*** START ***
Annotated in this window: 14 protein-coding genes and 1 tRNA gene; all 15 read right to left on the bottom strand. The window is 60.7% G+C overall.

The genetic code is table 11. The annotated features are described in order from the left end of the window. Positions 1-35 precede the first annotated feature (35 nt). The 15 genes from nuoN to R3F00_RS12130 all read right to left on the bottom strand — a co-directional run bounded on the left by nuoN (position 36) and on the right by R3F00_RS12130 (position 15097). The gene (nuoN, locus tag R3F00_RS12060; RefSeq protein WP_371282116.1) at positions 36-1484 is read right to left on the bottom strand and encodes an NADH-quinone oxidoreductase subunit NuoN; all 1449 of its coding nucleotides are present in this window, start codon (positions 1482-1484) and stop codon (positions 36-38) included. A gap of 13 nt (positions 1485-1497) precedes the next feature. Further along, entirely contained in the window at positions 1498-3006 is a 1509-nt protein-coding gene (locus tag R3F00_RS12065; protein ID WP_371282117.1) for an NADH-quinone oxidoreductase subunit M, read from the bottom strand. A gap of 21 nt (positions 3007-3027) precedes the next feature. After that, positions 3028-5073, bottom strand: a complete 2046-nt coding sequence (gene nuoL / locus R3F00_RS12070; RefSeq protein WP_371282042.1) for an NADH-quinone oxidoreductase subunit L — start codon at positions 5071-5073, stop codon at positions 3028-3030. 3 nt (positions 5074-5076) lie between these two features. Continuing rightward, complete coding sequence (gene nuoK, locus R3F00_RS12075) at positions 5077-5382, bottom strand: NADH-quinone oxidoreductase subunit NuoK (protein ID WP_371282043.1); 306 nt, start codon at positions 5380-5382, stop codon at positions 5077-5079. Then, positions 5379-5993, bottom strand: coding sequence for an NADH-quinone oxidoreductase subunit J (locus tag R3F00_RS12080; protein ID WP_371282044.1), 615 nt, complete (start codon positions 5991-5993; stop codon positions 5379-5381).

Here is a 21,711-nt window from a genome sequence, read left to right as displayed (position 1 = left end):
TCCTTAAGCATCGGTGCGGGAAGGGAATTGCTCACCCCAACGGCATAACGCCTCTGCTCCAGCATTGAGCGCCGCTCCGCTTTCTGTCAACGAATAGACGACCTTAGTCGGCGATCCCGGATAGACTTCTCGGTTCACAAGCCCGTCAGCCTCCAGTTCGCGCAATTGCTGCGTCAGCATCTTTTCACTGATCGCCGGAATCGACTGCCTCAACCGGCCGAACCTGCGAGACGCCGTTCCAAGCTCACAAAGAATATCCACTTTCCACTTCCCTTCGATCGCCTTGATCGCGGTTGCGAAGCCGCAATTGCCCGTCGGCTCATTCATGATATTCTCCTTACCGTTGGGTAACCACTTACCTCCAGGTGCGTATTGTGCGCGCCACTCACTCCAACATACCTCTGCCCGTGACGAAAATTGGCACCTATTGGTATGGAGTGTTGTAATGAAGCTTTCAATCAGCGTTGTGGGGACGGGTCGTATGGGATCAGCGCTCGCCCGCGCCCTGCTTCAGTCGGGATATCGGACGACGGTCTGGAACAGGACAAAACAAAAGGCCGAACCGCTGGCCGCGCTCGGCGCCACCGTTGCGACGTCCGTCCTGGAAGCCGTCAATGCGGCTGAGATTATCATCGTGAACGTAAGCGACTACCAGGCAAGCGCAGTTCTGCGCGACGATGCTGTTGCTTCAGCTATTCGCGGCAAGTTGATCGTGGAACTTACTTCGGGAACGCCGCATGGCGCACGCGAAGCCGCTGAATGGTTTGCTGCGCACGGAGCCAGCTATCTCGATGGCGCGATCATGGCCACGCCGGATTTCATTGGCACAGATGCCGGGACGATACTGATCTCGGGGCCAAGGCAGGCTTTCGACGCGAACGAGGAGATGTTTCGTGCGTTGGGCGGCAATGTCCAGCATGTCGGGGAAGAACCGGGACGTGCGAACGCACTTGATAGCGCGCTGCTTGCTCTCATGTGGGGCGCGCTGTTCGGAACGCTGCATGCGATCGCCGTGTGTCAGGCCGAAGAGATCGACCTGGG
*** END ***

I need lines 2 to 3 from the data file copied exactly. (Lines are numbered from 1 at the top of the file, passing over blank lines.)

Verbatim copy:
The genetic code is table 11. The annotated features are described in order from the left end of the window. Positions 1-35 precede the first annotated feature (35 nt). The 15 genes from nuoN to R3F00_RS12130 all read right to left on the bottom strand — a co-directional run bounded on the left by nuoN (position 36) and on the right by R3F00_RS12130 (position 15097). The gene (nuoN, locus tag R3F00_RS12060; RefSeq protein WP_371282116.1) at positions 36-1484 is read right to left on the bottom strand and encodes an NADH-quinone oxidoreductase subunit NuoN; all 1449 of its coding nucleotides are present in this window, start codon (positions 1482-1484) and stop codon (positions 36-38) included. A gap of 13 nt (positions 1485-1497) precedes the next feature. Further along, entirely contained in the window at positions 1498-3006 is a 1509-nt protein-coding gene (locus tag R3F00_RS12065; protein ID WP_371282117.1) for an NADH-quinone oxidoreductase subunit M, read from the bottom strand. A gap of 21 nt (positions 3007-3027) precedes the next feature. After that, positions 3028-5073, bottom strand: a complete 2046-nt coding sequence (gene nuoL / locus R3F00_RS12070; RefSeq protein WP_371282042.1) for an NADH-quinone oxidoreductase subunit L — start codon at positions 5071-5073, stop codon at positions 3028-3030. 3 nt (positions 5074-5076) lie between these two features. Continuing rightward, complete coding sequence (gene nuoK, locus R3F00_RS12075) at positions 5077-5382, bottom strand: NADH-quinone oxidoreductase subunit NuoK (protein ID WP_371282043.1); 306 nt, start codon at positions 5380-5382, stop codon at positions 5077-5079. Then, positions 5379-5993, bottom strand: coding sequence for an NADH-quinone oxidoreductase subunit J (locus tag R3F00_RS12080; protein ID WP_371282044.1), 615 nt, complete (start codon positions 5991-5993; stop codon positions 5379-5381).

Here is a 21,711-nt window from a genome sequence, read left to right as displayed (position 1 = left end):